This originally appeared as part of the Daily Sip, a website from Charles LaFond, an Episcopal Priest who raises money for the homeless and lives on a horse farm in New Mexico with his dog Kai. offering daily meditations and reflections
If one were to look very carefully at the sand in this image of the pathway to our peach and apple orchards, one would see three prints left behind by the pilgrims: my shoe prints, the paw prints of Kai-the-dog, and Kai’s leash dragging behind him. We had just been for a swim in the canal.
Kai-the-dog and I have come to a deserted place. The Greek word for a “wilderness” or “deserted place” or a “lonely place” in our scriptures is eremos. It means, not technically a dry desert of sand and cactus (though it is often that) but rather it means a place without other people. Often our scriptures tell of people going out to the eremos, the desert or a deserted place such as when John the Baptist is baptizing. But there is a river there.
And then there is the feeding of the five thousand in Mark’s gospel in “a deserted place” – an eremos. But that deserted place allowed the 25,000 people to “sit on the grass.” No desert there. Rather, a place which had (until the arrival of the 5,000 men and 20,000 women and children written out of the story) been a place deserted, lonely even if moist.
We get the word hermit from the Greek word eremos. A hermit is said to live in arid wilderness, as the “desert” mothers and fathers of the third and fourth centuries. But a hermit need not live in that kind of a “wilderness.” Rather they may choose any kind of “deserted place” lacking people as a place in which to sit and think. That is until the church attacked and killed or dispersed them. Hermits make some people nervous, insecure. They hear things. They say things. They write things.
The early hermits lived in “cells” – a word which we took and used for prisons to describe the place where a person was solitary and thinking about their life.
I suppose that, for this time in my life, I am a hermit. I fled to the desert after seeing too much in the church. I fled to this New Mexican farm in the river valley of the Rio Grande. Daily I leave here and return here after a day of fundraising for people experiencing homelessness. I live behind a bolted gate without a street sign or address. In the middle of 20 acres of alfalfa, horses, dogs, grasses, peaches and apples I am alone. Intentionally. A time to sit and think about life. The only sounds around me are the roosters from neighboring farms and the horses harrumphing, galloping and whinnying. Kai and I sit, and we walk in this “deserted place” and consider the various Bishops and various clergy who were so wonderful in our lives. And the others.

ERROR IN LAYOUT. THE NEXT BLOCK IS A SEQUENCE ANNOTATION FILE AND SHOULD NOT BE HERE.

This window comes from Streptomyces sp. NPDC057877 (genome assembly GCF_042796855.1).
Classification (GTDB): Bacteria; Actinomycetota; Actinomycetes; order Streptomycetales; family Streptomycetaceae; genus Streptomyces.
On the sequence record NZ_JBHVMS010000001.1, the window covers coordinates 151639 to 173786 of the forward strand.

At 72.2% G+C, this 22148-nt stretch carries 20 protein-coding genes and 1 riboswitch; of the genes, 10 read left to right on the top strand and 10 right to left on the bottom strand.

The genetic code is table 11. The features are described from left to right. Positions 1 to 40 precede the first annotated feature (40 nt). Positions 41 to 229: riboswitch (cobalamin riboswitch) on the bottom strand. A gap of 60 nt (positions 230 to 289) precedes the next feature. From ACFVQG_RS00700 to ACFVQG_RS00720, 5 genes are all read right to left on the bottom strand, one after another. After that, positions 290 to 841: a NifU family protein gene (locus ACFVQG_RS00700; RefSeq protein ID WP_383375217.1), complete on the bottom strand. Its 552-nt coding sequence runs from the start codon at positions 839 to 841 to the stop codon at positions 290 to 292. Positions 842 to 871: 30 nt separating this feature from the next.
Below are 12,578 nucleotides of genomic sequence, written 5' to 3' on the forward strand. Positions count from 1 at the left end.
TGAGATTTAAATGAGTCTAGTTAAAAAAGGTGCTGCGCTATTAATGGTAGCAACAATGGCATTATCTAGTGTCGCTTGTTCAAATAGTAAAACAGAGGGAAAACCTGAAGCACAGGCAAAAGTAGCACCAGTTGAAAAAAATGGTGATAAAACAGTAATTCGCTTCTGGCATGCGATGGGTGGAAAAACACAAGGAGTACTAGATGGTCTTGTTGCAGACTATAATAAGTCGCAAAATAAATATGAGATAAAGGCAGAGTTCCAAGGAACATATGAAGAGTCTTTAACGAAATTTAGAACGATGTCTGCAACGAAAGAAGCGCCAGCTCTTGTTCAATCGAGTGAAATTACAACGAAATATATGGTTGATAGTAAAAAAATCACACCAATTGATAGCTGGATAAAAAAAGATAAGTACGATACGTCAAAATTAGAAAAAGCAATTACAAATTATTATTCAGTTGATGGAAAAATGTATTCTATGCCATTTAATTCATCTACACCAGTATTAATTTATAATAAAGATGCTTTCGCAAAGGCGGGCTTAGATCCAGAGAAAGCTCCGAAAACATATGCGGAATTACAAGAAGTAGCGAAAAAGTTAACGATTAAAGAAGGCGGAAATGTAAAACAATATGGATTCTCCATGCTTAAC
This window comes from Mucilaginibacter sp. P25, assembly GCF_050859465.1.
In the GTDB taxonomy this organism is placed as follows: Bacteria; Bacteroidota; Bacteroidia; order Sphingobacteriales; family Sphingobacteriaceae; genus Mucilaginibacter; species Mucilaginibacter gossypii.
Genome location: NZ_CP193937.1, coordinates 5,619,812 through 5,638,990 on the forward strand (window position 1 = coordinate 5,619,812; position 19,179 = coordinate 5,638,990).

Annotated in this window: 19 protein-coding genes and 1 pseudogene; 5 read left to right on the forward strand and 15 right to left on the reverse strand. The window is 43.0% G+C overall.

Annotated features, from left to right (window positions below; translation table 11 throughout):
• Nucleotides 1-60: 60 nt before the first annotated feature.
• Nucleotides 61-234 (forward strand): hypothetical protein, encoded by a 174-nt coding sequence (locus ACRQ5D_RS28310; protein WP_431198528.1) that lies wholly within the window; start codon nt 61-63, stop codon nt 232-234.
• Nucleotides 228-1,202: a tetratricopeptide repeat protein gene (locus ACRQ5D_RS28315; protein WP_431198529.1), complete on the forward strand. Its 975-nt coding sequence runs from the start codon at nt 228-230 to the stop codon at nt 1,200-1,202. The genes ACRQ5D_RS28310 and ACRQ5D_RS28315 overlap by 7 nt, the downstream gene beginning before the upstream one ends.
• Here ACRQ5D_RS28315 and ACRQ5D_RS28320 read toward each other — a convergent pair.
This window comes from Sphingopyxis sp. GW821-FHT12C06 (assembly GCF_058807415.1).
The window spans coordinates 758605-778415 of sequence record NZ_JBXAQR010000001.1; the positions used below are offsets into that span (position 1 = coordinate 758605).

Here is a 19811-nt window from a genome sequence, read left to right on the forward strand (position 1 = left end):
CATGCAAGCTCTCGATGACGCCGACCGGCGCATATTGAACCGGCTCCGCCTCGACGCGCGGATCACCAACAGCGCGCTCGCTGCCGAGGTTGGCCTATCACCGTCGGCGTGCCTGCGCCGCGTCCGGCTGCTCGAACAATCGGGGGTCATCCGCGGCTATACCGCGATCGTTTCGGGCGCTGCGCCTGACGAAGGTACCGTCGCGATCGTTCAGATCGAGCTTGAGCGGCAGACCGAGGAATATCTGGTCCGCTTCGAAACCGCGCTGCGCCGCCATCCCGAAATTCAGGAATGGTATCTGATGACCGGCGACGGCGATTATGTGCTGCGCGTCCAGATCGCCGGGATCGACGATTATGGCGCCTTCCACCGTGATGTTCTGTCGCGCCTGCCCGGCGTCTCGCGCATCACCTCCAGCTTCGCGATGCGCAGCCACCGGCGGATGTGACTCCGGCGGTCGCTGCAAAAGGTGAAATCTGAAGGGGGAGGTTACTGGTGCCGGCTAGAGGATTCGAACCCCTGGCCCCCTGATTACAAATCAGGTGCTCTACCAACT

To be an eremos, a hermit, is to have time to walk and think. Kai-the-dog and I walk this farm, sometimes with a book of poetry, sometimes with a bit of scripture, sometimes with three fingers of scotch. My feet. His feet. And a loose leash dragging behind as a symbol of leading but also, dragging. It is a symbol of freedom.
My spiritual director is, luckily for me, an expert in desert or “wilderness” spirituality. Her next book is on the subject. She called me what amounts to an eremos recently. Said I am here “to be free” like Kai whose leash drags along the sand (my hands too busy with peaches and a scotch.) Hawkes and Sandhill Cranes fly above. Horses pop their heads over gates to say hello as we walk. Sinjin, my horse – a gift from a friend, pounds a hoof for attention, anxious for a ride – for a gallop.
In the NIV version of our scriptures, Mark says that “Jesus could no longer enter a town openly but stayed outside in lonely places. Yet the people still came to him from everywhere.”
Jesus was not just in sandy deserts, but in deserted, lonely places. A prophet, marked for death, will want to get away from the stress of attack and ridicule from time to time as well as from the press of good people begging for help. And such remains the case today for so many clergy attacked, maligned, manipulated, betrayed by the sandwich of above and below.
I am no Savior and no prophet, but I am, I think, an eremos; a person in a lonely place to think. A guy with a dog. And shoes.
A dog whose leash, like my own, has nobody on the other end. So it drags in the sand.
They say that a pilgrimage is simply a walk with an intention. If that is so, then Kai and I make many pilgrimages around this farm in the hot sun infusing me with vitamins and cleansing Kai’s beautiful, oily black coat. We walk. Me in my shoes and kai-the-dog in his humongous paws. But that line – the one made by a dropped leash – that is an essential part of the trail of marks left in the sand by a pilgrim’s progress.
It is, as they say, “a line drawn in the sand.”